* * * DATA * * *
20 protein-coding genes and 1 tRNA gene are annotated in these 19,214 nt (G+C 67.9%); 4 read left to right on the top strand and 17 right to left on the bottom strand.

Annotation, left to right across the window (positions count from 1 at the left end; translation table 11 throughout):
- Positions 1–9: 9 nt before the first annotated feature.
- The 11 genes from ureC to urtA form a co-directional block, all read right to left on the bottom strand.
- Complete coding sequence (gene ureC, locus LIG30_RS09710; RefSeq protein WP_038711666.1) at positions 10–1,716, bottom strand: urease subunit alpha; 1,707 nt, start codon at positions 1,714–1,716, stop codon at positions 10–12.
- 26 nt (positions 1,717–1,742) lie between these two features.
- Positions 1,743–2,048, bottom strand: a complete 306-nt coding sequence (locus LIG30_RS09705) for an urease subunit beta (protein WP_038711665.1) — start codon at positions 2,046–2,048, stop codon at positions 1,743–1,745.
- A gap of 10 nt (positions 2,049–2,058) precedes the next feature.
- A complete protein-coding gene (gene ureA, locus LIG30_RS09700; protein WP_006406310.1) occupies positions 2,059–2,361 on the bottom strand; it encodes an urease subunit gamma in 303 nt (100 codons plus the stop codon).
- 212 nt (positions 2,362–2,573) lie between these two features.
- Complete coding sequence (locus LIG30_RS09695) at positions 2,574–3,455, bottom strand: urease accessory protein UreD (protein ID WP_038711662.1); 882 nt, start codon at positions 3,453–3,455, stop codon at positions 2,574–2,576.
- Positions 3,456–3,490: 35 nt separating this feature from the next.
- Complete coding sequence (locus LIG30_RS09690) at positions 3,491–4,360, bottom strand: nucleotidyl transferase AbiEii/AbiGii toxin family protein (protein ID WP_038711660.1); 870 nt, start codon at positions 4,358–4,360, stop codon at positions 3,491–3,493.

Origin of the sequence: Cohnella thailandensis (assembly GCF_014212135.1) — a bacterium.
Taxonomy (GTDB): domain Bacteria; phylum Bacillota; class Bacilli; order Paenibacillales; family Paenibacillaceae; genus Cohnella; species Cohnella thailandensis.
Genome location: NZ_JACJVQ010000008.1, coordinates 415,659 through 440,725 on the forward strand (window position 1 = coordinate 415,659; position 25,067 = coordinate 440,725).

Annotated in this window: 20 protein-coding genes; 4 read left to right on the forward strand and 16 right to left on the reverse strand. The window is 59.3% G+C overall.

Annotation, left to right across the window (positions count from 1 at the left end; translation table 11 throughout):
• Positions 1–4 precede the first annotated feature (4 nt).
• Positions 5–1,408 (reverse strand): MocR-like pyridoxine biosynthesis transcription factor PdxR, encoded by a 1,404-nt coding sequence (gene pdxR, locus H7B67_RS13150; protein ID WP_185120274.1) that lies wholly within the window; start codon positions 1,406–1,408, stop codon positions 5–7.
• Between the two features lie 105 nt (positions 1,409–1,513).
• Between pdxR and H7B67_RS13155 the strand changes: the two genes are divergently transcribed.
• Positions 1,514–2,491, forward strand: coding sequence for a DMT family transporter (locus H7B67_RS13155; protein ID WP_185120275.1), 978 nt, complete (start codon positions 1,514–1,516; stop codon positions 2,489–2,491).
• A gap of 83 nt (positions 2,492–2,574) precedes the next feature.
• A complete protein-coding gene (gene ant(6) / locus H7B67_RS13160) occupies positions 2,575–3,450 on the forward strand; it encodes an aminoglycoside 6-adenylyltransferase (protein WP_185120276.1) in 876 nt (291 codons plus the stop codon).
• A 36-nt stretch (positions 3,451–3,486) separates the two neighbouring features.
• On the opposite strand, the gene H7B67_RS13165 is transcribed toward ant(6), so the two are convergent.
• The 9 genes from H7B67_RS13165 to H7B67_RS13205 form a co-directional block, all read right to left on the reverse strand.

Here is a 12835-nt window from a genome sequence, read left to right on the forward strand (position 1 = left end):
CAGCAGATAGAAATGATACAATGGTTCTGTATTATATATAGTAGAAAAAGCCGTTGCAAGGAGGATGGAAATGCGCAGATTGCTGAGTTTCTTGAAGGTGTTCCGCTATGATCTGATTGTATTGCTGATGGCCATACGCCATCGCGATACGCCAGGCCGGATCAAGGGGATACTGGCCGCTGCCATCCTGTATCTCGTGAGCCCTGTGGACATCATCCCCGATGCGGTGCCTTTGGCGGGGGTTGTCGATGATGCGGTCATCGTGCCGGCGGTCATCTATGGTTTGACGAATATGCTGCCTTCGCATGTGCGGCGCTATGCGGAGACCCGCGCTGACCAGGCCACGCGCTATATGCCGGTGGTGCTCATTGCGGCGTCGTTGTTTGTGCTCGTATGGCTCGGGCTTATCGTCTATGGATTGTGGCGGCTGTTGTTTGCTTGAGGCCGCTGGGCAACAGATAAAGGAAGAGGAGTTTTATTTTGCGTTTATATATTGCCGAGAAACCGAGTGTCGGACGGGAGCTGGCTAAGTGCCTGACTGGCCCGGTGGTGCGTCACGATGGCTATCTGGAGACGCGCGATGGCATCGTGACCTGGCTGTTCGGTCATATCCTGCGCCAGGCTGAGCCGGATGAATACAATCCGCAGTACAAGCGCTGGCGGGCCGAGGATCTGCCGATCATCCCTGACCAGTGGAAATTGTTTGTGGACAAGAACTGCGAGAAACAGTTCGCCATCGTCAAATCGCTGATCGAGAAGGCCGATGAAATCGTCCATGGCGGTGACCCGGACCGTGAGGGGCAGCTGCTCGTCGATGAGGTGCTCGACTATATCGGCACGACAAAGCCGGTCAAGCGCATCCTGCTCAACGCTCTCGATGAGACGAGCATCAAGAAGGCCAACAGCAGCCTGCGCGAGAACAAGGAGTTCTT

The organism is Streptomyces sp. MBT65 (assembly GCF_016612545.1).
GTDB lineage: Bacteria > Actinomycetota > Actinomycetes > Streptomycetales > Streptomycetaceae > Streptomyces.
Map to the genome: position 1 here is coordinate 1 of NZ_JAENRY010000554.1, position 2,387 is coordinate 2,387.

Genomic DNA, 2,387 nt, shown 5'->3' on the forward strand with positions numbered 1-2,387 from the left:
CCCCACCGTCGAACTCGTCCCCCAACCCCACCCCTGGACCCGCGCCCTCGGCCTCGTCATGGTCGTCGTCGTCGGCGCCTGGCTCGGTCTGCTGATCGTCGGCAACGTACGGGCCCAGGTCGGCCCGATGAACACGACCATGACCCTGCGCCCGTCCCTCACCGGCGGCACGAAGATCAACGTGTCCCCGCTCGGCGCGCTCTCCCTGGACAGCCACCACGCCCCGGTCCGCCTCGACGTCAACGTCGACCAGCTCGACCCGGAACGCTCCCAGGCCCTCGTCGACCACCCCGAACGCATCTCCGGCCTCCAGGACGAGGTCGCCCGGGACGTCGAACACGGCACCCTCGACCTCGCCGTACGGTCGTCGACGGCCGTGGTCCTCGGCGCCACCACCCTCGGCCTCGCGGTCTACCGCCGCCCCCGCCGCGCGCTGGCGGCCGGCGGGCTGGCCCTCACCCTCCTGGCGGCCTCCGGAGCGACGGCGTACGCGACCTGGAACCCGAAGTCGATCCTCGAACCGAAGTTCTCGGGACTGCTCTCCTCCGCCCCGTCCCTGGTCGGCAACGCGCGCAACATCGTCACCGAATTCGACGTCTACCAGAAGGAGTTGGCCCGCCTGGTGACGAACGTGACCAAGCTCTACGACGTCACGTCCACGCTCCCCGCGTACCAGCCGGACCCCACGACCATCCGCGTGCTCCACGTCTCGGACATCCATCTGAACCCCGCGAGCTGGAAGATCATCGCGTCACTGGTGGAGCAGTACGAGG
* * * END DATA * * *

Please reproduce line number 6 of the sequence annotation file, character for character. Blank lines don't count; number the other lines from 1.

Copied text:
- 26 nt (positions 1,717–1,742) lie between these two features.